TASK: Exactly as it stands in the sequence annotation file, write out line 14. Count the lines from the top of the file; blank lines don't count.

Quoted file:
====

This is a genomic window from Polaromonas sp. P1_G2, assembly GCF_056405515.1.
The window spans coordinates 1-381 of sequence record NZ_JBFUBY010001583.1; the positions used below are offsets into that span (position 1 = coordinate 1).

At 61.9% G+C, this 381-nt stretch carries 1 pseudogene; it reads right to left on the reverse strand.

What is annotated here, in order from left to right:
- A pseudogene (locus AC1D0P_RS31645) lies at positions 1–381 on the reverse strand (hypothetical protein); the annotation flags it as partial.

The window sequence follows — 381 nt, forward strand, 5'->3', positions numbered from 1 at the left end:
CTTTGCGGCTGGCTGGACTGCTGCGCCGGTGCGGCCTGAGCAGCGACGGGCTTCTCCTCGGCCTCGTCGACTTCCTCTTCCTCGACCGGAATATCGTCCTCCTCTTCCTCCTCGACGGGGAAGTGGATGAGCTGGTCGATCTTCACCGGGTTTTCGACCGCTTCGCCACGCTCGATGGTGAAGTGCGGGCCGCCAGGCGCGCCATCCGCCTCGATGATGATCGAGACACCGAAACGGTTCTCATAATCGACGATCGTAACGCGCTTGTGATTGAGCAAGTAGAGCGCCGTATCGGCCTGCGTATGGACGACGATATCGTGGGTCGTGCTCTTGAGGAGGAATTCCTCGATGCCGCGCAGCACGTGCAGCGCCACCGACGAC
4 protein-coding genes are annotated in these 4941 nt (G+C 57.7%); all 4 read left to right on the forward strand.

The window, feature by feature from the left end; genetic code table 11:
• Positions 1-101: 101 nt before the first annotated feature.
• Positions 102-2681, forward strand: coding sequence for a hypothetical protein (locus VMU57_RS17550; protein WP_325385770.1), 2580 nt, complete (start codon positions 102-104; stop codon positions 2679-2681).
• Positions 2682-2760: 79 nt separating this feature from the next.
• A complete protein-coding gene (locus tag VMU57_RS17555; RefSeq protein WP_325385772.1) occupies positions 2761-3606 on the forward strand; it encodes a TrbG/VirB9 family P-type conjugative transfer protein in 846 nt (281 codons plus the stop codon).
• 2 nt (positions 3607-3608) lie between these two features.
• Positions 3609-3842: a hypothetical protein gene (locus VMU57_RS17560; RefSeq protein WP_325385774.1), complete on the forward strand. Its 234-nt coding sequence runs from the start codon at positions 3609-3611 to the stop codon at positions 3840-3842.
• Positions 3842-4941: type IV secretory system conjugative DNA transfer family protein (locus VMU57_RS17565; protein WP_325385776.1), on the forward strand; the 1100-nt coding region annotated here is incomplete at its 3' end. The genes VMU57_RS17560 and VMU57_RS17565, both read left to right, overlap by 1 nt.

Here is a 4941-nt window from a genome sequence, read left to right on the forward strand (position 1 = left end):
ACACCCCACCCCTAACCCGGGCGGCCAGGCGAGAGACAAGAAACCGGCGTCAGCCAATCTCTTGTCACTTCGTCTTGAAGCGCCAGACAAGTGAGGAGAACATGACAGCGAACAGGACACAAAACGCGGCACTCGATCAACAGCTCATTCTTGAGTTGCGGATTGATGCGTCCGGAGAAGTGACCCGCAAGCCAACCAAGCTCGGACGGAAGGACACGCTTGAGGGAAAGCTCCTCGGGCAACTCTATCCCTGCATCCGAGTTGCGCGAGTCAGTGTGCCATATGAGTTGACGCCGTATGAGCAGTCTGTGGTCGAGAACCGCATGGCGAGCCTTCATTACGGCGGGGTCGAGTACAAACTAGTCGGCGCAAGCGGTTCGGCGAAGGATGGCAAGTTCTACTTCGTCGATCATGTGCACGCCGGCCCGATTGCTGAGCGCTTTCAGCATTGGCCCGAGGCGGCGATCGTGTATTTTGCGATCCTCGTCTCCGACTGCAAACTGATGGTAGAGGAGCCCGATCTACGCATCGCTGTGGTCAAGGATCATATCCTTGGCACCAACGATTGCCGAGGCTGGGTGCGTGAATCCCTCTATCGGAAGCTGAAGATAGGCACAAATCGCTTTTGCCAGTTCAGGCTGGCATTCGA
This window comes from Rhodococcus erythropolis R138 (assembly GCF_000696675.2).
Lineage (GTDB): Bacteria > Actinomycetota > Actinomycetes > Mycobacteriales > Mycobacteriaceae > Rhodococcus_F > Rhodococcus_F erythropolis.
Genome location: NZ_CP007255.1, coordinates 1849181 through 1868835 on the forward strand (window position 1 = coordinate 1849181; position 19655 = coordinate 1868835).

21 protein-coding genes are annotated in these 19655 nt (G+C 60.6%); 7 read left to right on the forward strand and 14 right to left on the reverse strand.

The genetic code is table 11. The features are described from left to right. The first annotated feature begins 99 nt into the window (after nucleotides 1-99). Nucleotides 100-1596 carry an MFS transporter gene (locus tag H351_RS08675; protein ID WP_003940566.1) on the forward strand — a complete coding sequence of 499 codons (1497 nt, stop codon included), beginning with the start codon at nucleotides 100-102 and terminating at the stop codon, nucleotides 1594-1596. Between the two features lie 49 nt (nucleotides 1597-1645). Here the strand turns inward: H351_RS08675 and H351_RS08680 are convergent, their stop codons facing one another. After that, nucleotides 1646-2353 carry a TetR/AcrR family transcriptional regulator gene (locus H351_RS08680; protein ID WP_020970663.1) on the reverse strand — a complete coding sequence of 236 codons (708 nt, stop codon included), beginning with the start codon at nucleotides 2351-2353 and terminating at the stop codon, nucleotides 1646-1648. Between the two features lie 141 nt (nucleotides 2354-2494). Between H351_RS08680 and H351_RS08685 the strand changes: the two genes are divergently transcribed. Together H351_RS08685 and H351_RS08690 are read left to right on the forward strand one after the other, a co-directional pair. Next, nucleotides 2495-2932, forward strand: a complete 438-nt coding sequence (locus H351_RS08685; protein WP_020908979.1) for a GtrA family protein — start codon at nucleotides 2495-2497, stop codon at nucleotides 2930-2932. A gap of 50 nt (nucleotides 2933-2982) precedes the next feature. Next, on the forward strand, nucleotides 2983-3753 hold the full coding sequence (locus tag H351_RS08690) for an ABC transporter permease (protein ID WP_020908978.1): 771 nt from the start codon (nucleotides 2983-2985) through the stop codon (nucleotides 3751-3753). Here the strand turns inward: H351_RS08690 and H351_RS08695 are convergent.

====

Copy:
• 2 nt (positions 3607-3608) lie between these two features.